Block on Trump's Asylum Ban Upheld by Supreme Court
Shocker: the death penalty in California is a joke.
Okay, we all knew that. It's a ridiculously expensive, wasteful, inefficient, broken, delayed, and completely and utterly dysfunctional system that, quite frankly, isn't doing its job: killing killers. Out of more than 900 sentenced to death, the state has only executed 13 since 1978 -- less than two percent. And any deterrent effect, after waiting decades for sentences to maybe, just maybe, be carried out is minimal at this point.
Whatever adjective you choose to describe our system in the Golden State, U.S. District Court Judge Carmac Carney has two more to add to that list: arbitrary and unconstitutional.
Underfunded System Full of Delays
It's no longer a death penalty: it's "life in prison, with the remote possibility of death," Carmac concluded.
He got there after running through a number of surprising statistics, including:
His data comes from a multitude of sources, including one study by Senior Judge Arthur L. Alarcon, a published lecture by Chief Judge Alex Kozinski, and multiple writings by former California Supreme Court Chief Justice Ronald M. George. All agree: this a broken system.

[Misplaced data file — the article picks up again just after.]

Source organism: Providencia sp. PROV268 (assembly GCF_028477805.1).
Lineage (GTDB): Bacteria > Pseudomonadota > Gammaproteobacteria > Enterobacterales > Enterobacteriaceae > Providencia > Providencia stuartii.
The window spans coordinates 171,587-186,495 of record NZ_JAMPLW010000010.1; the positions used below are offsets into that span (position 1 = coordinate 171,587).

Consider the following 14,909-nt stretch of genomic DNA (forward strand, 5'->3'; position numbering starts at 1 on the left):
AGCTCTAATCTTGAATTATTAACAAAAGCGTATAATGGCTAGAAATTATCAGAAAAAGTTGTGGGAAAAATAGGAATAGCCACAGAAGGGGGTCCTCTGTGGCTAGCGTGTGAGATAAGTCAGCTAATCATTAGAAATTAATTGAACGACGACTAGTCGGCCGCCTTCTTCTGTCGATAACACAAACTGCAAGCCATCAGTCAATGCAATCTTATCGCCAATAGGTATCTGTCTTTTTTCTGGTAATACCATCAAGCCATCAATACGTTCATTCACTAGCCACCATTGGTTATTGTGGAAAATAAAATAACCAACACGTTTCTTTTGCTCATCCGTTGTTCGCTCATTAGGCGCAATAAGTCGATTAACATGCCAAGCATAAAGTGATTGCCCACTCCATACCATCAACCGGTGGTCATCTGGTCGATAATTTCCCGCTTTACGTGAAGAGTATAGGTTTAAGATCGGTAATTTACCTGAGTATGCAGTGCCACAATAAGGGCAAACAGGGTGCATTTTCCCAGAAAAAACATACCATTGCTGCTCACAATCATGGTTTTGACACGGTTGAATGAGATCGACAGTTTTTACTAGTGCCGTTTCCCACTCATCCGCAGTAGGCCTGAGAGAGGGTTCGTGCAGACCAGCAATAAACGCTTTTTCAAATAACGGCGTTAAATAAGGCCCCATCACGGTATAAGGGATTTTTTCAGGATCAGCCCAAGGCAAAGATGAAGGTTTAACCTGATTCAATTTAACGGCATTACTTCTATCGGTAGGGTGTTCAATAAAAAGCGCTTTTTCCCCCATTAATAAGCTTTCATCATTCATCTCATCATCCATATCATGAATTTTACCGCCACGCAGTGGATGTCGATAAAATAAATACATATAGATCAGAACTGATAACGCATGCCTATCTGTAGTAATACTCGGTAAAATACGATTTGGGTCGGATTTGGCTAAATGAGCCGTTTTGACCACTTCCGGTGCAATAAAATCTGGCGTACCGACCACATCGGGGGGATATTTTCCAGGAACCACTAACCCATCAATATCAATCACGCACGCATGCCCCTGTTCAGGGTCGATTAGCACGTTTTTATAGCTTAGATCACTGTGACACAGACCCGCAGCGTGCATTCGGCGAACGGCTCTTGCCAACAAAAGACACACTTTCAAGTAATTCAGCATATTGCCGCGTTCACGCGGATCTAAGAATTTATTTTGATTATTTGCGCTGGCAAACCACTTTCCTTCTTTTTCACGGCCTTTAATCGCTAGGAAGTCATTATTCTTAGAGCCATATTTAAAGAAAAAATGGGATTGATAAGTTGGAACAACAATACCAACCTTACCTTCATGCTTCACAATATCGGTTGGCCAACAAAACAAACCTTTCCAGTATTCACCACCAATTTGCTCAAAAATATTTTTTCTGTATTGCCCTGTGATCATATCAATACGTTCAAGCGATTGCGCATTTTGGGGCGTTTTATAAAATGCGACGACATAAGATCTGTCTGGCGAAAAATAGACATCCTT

So, given the underfunded and delayed system, who is actually executed? Judge Carnac notes that it isn't about the severity of the crime or the date the sentence is imposed -- it's absolutely arbitrary, and depends simply on when the case can be squeezed through California's underfunded and "dysfunctional" system.
In Furman v. Georgia, a plurality decision with no controlling majority, Justice Stewart noted that the Constitution, specifically the Eighth Amendment's prohibition on cruel and unusual punishment, "cannot tolerate the infliction of a sentence of death under legal systems that permit this unique penalty to be so wantonly and so freakishly imposed."
Furthermore, Carmac wrote that the decades-delayed executions are too far removed from the crime to serve the penological goals of society -- deterrence and retribution. As Justice White stated in Furman, the arbitrary imposition of the death penalty "would be the pointless and needless extinction of life with only marginal contributions to any discernable social or public purposes. A penalty with such negligible returns to the State would be patently excessive and cruel and unusual punishment violative of the Eighth Amendment."
And while other courts have held that delay alone doesn't violate the Eighth Amendment, these weren't delays in the interest of fair administration of justice -- this is just a broken (and unconstitutional) system.